Ride sharing companies are plunging into the healthcare business, seeing a big opportunity in ferrying the millions of people who miss medical appointments every year. Additionally, 25 percent of lower-income patients have missed or rescheduled their appointments due to lack of transportation, Lyft says.
Last week, Uber Health went live after an eight-month trial with 100 health care providers that tested the ride-hailing service as a way to ensure that eligible patients weren't no-shows for appointments. On Monday, the transportation company announced a new goal to cut the so-called health care transportation gap in half by 2020.
By leveraging a Lyft-developed API and Allscripts open platform, the functionally enable clinicians and ancillary staff to order the Lyft service for patients through an automated workflow, he added. Allscripts hopes this EHR-integrated functionality will help to provide a reliable way for providers to schedule transportation for patients.
Last week, Uber introduced Uber Health, a service that allows hospitals, doctor's offices, and other health systems to order an Uber for their patients. "We have been working hard to develop, implement, and customize numerous safeguards", says Uber Health's general manager. Riders don't need the Uber app, or even a smartphone, to get a ride with Uber Health because it's all done through text message.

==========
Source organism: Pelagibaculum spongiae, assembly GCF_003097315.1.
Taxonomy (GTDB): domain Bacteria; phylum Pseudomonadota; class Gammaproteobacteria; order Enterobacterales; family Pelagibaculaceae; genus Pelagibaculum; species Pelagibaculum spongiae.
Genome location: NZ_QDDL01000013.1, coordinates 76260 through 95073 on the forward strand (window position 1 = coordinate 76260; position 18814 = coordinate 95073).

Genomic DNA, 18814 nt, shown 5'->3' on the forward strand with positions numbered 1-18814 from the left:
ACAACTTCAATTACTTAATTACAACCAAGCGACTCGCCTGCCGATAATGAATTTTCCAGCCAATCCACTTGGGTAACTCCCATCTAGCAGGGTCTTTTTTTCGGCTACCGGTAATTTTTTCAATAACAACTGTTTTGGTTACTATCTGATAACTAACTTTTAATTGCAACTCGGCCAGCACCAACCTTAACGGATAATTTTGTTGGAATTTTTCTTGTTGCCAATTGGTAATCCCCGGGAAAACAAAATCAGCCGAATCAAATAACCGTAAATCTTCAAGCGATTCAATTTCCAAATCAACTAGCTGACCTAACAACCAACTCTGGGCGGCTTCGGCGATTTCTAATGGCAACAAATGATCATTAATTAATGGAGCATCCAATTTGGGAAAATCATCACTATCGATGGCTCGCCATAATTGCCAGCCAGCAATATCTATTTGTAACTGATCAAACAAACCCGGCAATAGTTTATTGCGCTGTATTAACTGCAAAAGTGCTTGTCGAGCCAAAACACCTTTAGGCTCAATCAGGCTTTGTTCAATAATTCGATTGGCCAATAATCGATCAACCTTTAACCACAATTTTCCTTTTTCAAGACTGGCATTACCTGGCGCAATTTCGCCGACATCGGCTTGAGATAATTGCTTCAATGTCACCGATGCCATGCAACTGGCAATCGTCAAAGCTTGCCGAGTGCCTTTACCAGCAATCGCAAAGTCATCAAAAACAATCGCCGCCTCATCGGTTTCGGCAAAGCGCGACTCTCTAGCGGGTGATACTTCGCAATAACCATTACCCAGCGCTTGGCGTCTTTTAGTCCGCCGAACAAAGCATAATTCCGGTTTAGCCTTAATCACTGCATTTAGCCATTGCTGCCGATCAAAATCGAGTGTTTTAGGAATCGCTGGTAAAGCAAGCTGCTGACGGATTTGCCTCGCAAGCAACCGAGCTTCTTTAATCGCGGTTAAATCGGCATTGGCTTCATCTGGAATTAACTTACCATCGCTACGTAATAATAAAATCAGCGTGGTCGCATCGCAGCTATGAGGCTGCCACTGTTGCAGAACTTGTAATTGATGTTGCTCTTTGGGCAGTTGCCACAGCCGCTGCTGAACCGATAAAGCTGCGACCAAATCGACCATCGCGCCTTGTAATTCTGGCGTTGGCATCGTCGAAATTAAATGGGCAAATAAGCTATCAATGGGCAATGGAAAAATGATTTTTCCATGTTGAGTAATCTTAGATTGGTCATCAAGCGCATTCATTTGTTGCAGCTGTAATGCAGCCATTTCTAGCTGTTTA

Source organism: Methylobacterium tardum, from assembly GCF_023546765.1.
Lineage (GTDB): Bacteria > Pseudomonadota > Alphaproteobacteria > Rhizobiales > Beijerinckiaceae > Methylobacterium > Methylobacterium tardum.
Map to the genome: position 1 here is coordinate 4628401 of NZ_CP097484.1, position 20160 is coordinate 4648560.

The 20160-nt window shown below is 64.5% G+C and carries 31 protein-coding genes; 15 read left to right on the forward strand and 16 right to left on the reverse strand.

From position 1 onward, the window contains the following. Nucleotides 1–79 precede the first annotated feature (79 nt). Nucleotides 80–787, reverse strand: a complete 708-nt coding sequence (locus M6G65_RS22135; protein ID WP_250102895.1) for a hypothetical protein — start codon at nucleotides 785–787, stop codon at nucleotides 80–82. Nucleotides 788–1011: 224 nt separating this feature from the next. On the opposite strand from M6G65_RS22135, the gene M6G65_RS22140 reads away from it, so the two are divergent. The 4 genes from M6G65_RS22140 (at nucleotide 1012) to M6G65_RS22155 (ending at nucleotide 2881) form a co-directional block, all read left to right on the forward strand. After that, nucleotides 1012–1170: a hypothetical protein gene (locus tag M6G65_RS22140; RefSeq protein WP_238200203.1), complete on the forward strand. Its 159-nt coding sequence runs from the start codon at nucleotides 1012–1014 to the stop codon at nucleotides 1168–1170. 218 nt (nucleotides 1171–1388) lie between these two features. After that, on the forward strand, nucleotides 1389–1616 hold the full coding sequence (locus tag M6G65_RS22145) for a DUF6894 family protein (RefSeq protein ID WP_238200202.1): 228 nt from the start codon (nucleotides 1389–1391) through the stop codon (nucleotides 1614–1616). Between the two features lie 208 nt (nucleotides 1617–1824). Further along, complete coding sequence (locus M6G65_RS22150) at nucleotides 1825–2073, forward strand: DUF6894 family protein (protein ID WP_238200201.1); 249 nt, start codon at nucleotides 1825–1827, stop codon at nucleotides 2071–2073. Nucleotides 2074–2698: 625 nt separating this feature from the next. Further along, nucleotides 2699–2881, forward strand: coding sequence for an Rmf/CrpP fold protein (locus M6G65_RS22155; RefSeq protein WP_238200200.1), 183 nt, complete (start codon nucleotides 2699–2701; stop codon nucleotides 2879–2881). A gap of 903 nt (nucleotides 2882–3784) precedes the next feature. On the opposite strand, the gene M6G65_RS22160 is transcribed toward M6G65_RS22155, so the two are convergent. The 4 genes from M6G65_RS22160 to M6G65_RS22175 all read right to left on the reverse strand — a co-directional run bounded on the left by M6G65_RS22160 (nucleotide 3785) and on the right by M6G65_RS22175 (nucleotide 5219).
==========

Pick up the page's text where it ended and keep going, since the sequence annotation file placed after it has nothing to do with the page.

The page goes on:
Uber wants to expand the service so that passengers with landlines can get trip details that way, the Verge noted.
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With both Uber and Lyft, health care providers use a custom desktop platform that allows them to schedule multiple rides at once. Reiss said Uber has not yet responded to the lawsuit.
Uber employees have also been accused of abusing customer data.
Aside from customer privacy, experts cautioned that Ubers should not be treated like ambulances.
'The burden on the platform and the health-care provider to ensure against something going wrong with the patient is a lot higher if the patient is calling the vehicle themselves, ' Arun Sundararajan, a professor at New York University, told the Atlantic.
In most cases, it'll be up to the doctors discretion to decide whether a patient is well enough to take an Uber or if they should call an ambulance instead.